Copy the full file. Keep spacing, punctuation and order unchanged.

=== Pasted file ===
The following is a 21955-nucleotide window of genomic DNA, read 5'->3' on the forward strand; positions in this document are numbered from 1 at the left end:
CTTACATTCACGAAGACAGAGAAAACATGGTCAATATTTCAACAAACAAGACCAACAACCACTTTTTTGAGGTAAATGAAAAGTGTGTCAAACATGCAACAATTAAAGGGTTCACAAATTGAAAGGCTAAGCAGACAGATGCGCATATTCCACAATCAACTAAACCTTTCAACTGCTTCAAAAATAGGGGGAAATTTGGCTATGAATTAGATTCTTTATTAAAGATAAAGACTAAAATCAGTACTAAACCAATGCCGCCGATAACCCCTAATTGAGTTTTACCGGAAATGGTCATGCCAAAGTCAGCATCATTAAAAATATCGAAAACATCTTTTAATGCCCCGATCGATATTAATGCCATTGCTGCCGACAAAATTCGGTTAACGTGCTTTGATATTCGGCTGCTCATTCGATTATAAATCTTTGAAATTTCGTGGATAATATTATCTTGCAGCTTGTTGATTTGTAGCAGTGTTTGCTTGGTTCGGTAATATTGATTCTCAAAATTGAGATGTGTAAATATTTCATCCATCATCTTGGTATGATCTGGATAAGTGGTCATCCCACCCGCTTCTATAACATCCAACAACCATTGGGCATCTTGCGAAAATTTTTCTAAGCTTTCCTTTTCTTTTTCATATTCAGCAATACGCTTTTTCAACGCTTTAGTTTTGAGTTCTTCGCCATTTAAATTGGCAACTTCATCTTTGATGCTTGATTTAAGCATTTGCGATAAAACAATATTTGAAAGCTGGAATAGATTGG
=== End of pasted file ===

The following is a 21955-nucleotide window of genomic DNA, read 5'->3' on the forward strand; positions in this document are numbered from 1 at the left end:
CTTACATTCACGAAGACAGAGAAAACATGGTCAATATTTCAACAAACAAGACCAACAACCACTTTTTTGAGGTAAATGAAAAGTGTGTCAAACATGCAACAATTAAAGGGTTCACAAATTGAAAGGCTAAGCAGACAGATGCGCATATTCCACAATCAACTAAACCTTTCAACTGCTTCAAAAATAGGGGGAAATTTGGCTATGAATTAGATTCTTTATTAAAGATAAAGACTAAAATCAGTACTAAACCAATGCCGCCGATAACCCCTAATTGAGTTTTACCGGAAATGGTCATGCCAAAGTCAGCATCATTAAAAATATCGAAAACATCTTTTAATGCCCCGATCGATATTAATGCCATTGCTGCCGACAAAATTCGGTTAACGTGCTTTGATATTCGGCTGCTCATTCGATTATAAATCTTTGAAATTTCGTGGATAATATTATCTTGCAGCTTGTTGATTTGTAGCAGTGTTTGCTTGGTTCGGTAATATTGATTCTCAAAATTGAGATGTGTAAATATTTCATCCATCATCTTGGTATGATCTGGATAAGTGGTCATCCCACCCGCTTCTATAACATCCAACAACCATTGGGCATCTTGCGAAAATTTTTCTAAGCTTTCCTTTTCTTTTTCATATTCAGCAATACGCTTTTTCAACGCTTTAGTTTTGAGTTCTTCGCCATTTAAATTGGCAACTTCATCTTTGATGCTTGATTTAAGCATTTGCGATAAAACAATATTTGAAAGCTGGAATAGATTGG